I have an application where I am performing an operation on a series of elements and the exact nature of the operation depends on the type of the element being operated upon. For reasons of encapsulation, it's not appropriate for the element to implement the operation; this means it can't be a virtual method on the element type and so 'standard' polymorphism doesn't work. I posed a previous question related to this and was informed that this was known as the Visitor Pattern.
I had previously always implemented this using an
private void ReconcileTips()
foreach (var step in _definition.Steps)
private void ReconcileTips(IBulkDispenseDefinition bulkDispense)
bulkDispense.TipType = ReconcileTip(bulkDispense.TipType);
private void ReconcileTips(ImportScreenDefinition importScreen)
foreach (var usage in importScreen.ReagentUsages)
usage.TipType = ReconcileTip(usage.TipType);
private void ReconcileTips(BuildScreenDefinition buildScreen)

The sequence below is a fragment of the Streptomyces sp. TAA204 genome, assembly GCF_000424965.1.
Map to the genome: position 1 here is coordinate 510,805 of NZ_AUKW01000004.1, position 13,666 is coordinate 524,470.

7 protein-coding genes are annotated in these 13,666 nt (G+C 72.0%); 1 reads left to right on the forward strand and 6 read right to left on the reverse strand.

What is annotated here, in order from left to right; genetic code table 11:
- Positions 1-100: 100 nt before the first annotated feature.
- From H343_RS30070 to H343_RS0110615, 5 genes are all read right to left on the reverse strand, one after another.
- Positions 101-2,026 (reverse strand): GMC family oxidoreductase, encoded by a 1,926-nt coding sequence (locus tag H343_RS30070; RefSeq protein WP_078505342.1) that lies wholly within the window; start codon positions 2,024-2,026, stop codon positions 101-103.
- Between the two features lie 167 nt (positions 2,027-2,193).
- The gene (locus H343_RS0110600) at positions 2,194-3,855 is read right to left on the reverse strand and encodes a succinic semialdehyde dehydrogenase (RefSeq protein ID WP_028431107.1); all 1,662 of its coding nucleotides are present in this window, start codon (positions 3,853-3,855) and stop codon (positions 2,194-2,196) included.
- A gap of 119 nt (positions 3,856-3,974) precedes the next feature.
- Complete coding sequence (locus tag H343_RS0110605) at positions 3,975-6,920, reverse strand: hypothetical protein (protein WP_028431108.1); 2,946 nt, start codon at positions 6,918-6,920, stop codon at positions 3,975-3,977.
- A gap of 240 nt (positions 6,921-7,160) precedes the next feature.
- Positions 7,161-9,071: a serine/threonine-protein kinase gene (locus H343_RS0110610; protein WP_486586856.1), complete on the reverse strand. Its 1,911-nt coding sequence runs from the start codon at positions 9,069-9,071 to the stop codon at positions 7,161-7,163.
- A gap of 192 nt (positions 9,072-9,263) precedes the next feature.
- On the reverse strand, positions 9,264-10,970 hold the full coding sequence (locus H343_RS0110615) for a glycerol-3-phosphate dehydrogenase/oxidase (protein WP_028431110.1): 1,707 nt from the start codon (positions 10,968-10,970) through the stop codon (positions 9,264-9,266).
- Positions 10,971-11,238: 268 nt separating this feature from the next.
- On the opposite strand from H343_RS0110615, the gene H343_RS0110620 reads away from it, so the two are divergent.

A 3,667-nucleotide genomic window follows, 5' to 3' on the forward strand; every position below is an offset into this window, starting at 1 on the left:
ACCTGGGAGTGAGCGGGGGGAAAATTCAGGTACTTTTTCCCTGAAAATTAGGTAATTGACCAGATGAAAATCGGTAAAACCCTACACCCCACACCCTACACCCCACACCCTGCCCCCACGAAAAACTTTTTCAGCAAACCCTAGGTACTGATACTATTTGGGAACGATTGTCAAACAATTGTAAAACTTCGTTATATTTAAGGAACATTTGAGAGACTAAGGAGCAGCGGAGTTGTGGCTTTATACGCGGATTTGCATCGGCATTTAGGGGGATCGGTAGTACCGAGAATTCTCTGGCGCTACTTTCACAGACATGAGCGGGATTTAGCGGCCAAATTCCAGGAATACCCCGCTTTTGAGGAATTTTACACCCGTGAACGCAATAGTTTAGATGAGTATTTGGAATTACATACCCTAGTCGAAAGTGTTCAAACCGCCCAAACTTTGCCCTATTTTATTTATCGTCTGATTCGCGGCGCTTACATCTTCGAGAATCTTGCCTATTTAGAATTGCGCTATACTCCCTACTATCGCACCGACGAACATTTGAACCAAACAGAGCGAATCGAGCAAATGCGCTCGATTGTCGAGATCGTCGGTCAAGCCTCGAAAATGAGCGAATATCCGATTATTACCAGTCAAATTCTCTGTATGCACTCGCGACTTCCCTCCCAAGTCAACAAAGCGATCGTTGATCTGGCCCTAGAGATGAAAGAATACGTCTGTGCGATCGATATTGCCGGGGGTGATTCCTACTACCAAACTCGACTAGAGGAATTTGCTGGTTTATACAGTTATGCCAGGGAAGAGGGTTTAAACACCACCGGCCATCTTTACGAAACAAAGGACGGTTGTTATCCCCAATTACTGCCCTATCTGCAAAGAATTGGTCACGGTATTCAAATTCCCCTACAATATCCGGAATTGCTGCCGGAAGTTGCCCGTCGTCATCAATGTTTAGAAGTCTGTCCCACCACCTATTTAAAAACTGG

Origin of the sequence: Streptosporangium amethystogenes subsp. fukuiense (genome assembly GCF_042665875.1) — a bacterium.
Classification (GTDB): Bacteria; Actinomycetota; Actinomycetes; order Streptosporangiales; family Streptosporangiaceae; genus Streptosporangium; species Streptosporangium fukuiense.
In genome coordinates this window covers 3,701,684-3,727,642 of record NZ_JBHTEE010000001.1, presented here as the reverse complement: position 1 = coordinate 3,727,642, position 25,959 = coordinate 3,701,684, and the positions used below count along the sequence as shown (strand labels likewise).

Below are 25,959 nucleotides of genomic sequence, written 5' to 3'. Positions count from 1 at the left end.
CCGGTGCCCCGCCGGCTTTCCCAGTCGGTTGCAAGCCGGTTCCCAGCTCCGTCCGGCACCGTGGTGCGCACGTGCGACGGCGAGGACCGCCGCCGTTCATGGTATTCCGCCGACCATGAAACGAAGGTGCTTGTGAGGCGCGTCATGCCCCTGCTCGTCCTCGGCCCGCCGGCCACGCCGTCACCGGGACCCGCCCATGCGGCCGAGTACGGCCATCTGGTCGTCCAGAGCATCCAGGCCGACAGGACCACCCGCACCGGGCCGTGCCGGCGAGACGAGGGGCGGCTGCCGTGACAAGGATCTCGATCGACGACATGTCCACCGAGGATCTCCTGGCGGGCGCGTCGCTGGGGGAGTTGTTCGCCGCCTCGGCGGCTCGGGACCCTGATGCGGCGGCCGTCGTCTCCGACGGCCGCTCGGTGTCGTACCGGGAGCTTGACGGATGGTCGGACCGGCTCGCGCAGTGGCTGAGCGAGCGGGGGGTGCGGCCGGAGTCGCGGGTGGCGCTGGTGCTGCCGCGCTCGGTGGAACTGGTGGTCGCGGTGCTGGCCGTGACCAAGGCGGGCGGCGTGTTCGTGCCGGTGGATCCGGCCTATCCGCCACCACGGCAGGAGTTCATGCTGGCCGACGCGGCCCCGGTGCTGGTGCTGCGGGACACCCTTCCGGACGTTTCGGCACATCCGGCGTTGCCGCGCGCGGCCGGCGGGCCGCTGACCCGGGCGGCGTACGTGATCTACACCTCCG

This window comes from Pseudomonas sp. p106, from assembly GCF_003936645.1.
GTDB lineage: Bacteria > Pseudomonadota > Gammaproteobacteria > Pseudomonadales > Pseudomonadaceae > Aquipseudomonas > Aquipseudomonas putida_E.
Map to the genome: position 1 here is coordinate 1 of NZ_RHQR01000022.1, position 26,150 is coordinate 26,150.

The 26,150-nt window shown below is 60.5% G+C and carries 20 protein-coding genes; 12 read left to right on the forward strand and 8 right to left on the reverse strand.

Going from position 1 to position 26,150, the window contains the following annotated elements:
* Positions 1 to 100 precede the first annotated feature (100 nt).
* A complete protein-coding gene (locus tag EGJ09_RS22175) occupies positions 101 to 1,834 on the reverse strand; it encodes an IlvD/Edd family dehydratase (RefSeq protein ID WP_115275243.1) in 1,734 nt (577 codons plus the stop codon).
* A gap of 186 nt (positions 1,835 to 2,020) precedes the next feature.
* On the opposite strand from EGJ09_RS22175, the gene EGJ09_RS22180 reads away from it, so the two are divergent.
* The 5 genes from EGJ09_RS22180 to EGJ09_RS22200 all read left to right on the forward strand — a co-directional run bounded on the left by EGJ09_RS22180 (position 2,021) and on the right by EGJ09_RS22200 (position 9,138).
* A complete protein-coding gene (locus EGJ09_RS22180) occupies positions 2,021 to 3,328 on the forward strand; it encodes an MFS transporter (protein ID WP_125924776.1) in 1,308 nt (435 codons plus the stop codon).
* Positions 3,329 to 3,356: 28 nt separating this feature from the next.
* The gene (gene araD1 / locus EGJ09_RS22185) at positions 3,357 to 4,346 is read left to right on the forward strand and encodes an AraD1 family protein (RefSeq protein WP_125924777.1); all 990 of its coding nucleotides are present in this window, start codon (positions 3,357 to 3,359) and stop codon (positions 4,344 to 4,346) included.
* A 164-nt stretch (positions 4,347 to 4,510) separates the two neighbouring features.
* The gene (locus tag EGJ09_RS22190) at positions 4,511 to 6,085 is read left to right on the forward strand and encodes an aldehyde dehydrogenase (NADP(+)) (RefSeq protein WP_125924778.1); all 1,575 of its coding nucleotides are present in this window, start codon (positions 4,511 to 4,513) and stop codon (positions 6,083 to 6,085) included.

foreach (var function in buildScreen.Functions)
function.TipType = ReconcileTip(function.TipType);
if (x is TypeA) Do((TypeA)x) else...
Are there any gotchas with the dynamic dispatching that I haven't considered? I believe this is equivalent to performing a series of if (x is TypeA) Do((TypeA)x) else..., but I could be wrong.
The main gotcha would be if a type implements more than one interface in your visitor pattern - the compiler will probably pick the one you want, but it may not be the same choice you'd make if you use
if (x is TypeA)/
else if (x is TypeB) logic, as you'd control the order the checks occur.
Is this actually cleaner and easier to understand than a long if/elseif method?
I personally think so. This provides a very clean, fairly decently performing dispatch determined by the runtime type, and "just works." Hard to beat simple, short, clean code. Just make sure to (potentially) handle the case where you get a runtime error from the wrong type being passed in.